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How to establish a culture that respects the animals

Bob Milligan Published on 19 November 2013

There is no doubt in my mind that the vast majority of dairy farm owners care about and care for their animals. There is also no doubt, however, that society’s perception of appropriate animal-care practices has changed and continues to evolve.

It is also clear that the perceptions of consumers about the attributes of the dairy products and meat they purchase are changing.

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As our society has become more affluent, more and more consumers have been able to base their buying decisions on attributes other than price. One of these attributes – quality – has been very beneficial to dairies.

As the above paragraph reflects, consumers make their buying decision based on their perceptions of the attributes of the products they purchase – dairy products and beef in our case.

As our society has become more affluent, the diversity of attributes consumers consider has increased. In recent decades, some of these new, more diverse attributes are not directly related to the products.

Most controversially, these new attributes have included how the products – milk and meat – are produced.

These changing attributes have not been limited to food. We have seen controversies over the location of production and the labour practices used to produce products.

In the dairy sector, the most controversial attribute not directly about our products has been animal treatment and practices used to handle animals.

The purchase decision is made based on the consumer’s perception for those attributes important to that purchaser. In the case of price, perception and reality should be pretty close, as the price is posted.

For quality and other attributes of the food itself, perception and reality will likely not diverge greatly as the consumer is eating or using the product, thus providing information to correct misperceptions.

For attributes not directly related to the product itself, however, there is no clear mechanism for ensuring that perception is even close to reality.

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Therein lies the opportunity for individuals or groups opposed to a product or a practice used in producing that product to promote perceptions that reflect poorly on the product.

The goal of the individual or group in this situation is to reduce purchases of that product.

Before discussing what the producer – the dairy in our case – should do in this difficult situation, we need to briefly discuss two realities that have been difficult for us in agriculture to accept:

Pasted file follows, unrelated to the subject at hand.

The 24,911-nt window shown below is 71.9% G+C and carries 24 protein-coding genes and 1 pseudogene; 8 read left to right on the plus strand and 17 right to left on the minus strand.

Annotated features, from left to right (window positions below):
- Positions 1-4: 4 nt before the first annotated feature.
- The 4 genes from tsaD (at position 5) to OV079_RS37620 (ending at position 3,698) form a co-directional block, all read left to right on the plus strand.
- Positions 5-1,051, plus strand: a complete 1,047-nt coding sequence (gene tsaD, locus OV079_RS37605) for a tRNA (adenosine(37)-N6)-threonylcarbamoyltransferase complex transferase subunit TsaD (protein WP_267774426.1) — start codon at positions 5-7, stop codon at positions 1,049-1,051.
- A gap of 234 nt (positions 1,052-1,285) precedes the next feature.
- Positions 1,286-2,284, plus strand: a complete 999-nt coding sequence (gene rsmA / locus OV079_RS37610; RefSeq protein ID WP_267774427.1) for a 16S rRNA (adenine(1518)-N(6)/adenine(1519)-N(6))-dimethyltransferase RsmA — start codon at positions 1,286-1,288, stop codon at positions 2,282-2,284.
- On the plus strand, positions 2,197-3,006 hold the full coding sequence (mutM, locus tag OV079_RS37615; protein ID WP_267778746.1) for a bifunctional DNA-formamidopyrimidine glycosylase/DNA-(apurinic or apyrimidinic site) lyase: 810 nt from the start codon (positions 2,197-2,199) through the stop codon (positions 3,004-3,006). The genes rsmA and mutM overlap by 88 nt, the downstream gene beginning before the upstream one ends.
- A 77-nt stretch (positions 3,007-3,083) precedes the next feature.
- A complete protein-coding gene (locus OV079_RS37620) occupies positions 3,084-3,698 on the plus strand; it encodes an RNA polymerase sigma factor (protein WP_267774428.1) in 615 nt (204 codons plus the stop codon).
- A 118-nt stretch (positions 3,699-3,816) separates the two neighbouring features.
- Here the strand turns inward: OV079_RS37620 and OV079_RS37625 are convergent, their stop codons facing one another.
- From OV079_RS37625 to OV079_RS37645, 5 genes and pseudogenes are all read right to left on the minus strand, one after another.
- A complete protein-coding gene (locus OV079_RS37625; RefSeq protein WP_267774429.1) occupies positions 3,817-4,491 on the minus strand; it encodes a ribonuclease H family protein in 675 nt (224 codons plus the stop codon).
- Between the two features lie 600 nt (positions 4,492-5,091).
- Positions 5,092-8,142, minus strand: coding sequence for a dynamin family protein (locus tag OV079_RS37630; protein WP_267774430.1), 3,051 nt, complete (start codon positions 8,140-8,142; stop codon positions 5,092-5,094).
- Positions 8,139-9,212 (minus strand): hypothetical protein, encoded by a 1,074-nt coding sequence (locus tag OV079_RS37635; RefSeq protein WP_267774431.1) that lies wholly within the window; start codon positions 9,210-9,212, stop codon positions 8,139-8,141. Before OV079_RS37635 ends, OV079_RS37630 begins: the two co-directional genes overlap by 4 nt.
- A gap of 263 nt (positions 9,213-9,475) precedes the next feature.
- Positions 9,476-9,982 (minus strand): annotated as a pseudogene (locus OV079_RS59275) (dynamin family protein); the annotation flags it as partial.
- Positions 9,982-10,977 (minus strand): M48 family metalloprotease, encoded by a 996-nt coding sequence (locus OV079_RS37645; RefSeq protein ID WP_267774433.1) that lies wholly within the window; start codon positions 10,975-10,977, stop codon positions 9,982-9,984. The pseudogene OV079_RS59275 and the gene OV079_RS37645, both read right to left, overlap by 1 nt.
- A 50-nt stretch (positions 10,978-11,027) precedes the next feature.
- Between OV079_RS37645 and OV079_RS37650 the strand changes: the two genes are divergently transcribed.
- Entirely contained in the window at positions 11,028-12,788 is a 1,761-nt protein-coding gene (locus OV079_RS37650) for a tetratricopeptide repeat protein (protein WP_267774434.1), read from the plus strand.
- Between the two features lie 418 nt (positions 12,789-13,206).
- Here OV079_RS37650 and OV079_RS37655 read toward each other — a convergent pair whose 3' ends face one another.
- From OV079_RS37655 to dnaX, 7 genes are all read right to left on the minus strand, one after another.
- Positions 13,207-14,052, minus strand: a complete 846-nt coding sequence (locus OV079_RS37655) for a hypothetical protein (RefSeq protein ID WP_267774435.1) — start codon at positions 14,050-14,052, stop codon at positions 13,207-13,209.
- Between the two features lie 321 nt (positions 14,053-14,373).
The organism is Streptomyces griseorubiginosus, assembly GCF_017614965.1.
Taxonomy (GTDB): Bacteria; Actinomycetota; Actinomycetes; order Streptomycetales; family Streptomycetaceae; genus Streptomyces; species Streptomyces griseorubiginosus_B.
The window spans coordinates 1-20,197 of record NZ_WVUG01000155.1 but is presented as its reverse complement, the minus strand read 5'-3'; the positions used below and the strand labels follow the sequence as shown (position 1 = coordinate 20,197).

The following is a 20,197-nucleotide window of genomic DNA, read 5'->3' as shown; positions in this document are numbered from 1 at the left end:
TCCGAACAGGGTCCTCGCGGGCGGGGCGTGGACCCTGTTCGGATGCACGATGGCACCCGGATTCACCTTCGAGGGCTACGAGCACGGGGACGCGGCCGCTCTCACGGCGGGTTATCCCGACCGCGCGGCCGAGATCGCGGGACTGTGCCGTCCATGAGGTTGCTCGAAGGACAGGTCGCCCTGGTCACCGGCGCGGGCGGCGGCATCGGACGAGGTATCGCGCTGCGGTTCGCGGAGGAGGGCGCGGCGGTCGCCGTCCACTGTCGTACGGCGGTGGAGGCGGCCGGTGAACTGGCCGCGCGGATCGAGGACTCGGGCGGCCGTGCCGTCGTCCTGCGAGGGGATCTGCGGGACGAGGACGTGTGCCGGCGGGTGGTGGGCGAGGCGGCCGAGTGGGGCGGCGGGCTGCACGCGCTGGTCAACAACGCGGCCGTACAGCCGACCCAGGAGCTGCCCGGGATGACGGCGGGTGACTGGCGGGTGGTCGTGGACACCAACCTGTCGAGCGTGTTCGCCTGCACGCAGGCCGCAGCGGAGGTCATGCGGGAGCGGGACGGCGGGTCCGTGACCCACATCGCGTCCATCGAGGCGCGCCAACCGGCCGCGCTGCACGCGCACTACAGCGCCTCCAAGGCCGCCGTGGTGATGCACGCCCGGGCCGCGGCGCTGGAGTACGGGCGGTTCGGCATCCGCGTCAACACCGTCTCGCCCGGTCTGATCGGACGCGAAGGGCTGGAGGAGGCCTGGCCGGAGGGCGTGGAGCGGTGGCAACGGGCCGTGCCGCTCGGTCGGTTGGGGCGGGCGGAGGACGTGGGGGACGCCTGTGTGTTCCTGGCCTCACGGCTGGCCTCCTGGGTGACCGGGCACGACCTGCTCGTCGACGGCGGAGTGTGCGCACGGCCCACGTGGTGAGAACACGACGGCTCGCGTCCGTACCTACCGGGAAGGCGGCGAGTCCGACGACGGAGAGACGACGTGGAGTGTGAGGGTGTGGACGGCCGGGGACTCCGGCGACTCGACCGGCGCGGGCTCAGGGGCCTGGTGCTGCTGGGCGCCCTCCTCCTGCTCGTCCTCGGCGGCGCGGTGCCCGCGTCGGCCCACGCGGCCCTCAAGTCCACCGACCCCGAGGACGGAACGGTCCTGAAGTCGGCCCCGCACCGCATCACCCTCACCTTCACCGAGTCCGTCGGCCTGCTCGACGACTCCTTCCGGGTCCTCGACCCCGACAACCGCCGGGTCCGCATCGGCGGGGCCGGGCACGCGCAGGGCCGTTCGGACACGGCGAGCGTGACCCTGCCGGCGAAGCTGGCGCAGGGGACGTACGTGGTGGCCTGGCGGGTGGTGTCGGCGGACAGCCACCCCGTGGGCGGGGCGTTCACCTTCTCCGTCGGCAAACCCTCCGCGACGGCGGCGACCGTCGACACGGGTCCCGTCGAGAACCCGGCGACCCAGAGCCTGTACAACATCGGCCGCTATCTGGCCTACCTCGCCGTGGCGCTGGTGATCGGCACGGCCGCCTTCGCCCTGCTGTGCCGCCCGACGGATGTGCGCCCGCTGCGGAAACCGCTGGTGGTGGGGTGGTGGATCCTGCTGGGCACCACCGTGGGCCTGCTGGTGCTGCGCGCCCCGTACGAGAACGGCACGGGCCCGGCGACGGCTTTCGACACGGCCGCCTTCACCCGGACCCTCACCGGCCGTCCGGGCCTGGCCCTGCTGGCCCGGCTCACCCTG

1. We live in a consumer-driven world. The consumer – not the producer – ultimately decides what is produced. They do this by their buying decisions.

This has not always been the case.

Henry Ford’s famous pronouncement about the Model T Ford – “any colour you want as long as it is black” – reflected a very different world.

One in which the producer was in control. The affluence and increasing communication after World War II spelled the end of the producer-driven economy.

2. Consumers will continue to include attributes not directly related to the product itself in their purchase decision.

Consumers continue to show increased interest in how their food is produced.

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Dairy, beef and other animal products are among, if not at the top, of the list of products most interested in by consumers.

Given these two realities, the dairy industry, like all other industries, must be customer-oriented. But what does that mean?

We often hear that we should “listen to our customers.” I would argue the statement should be “understand our customers” or more specifically “understand the attributes that are important in our customers’ buying decisions.”

Understanding customers comes from studying their purchasing behaviour rather than asking them directly.

Just asking will seldom provide much useful information because consumers seldom are able to articulate what attributes are important, much less the importance of each attribute. Instead, they usually provide the answer they think is desired.

What, then, should the dairy industry and individual producers do to positively influence consumer perceptions about animal care? My answer includes: